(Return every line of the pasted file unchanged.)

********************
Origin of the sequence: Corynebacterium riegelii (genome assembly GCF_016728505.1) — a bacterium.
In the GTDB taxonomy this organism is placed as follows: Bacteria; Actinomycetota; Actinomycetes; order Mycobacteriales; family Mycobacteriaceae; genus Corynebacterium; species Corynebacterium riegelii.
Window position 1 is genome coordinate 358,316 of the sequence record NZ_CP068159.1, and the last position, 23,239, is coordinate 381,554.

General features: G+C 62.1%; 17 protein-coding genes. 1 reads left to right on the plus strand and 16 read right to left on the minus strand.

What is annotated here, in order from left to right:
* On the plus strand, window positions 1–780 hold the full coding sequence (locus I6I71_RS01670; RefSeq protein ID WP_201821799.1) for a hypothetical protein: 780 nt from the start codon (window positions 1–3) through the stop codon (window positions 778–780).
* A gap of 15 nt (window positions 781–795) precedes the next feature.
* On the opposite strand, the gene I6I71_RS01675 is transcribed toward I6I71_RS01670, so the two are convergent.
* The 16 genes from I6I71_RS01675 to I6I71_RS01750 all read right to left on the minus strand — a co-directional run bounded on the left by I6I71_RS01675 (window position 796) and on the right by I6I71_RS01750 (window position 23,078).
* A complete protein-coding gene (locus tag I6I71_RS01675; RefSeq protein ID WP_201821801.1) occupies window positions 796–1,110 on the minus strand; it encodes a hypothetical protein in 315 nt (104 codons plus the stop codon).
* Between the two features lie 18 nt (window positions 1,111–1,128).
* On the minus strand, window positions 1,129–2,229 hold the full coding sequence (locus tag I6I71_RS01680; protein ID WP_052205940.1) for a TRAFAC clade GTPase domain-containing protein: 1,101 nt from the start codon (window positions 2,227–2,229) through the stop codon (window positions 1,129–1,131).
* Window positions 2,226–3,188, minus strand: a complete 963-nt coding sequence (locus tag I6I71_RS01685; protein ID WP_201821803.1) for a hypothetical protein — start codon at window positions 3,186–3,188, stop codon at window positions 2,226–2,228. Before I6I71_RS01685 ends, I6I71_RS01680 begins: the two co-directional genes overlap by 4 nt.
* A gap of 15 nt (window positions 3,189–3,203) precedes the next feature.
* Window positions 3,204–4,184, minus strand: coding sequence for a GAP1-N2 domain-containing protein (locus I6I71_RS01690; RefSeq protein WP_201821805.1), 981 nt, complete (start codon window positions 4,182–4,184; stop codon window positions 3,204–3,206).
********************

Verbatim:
Origin of the sequence: Corynebacterium riegelii (genome assembly GCF_016728505.1) — a bacterium.
In the GTDB taxonomy this organism is placed as follows: Bacteria; Actinomycetota; Actinomycetes; order Mycobacteriales; family Mycobacteriaceae; genus Corynebacterium; species Corynebacterium riegelii.
Window position 1 is genome coordinate 358,316 of the sequence record NZ_CP068159.1, and the last position, 23,239, is coordinate 381,554.

General features: G+C 62.1%; 17 protein-coding genes. 1 reads left to right on the plus strand and 16 read right to left on the minus strand.

What is annotated here, in order from left to right:
* On the plus strand, window positions 1–780 hold the full coding sequence (locus I6I71_RS01670; RefSeq protein ID WP_201821799.1) for a hypothetical protein: 780 nt from the start codon (window positions 1–3) through the stop codon (window positions 778–780).
* A gap of 15 nt (window positions 781–795) precedes the next feature.
* On the opposite strand, the gene I6I71_RS01675 is transcribed toward I6I71_RS01670, so the two are convergent.
* The 16 genes from I6I71_RS01675 to I6I71_RS01750 all read right to left on the minus strand — a co-directional run bounded on the left by I6I71_RS01675 (window position 796) and on the right by I6I71_RS01750 (window position 23,078).
* A complete protein-coding gene (locus tag I6I71_RS01675; RefSeq protein ID WP_201821801.1) occupies window positions 796–1,110 on the minus strand; it encodes a hypothetical protein in 315 nt (104 codons plus the stop codon).
* Between the two features lie 18 nt (window positions 1,111–1,128).
* On the minus strand, window positions 1,129–2,229 hold the full coding sequence (locus tag I6I71_RS01680; protein ID WP_052205940.1) for a TRAFAC clade GTPase domain-containing protein: 1,101 nt from the start codon (window positions 2,227–2,229) through the stop codon (window positions 1,129–1,131).
* Window positions 2,226–3,188, minus strand: a complete 963-nt coding sequence (locus tag I6I71_RS01685; protein ID WP_201821803.1) for a hypothetical protein — start codon at window positions 3,186–3,188, stop codon at window positions 2,226–2,228. Before I6I71_RS01685 ends, I6I71_RS01680 begins: the two co-directional genes overlap by 4 nt.
* A gap of 15 nt (window positions 3,189–3,203) precedes the next feature.
* Window positions 3,204–4,184, minus strand: coding sequence for a GAP1-N2 domain-containing protein (locus I6I71_RS01690; RefSeq protein WP_201821805.1), 981 nt, complete (start codon window positions 4,182–4,184; stop codon window positions 3,204–3,206).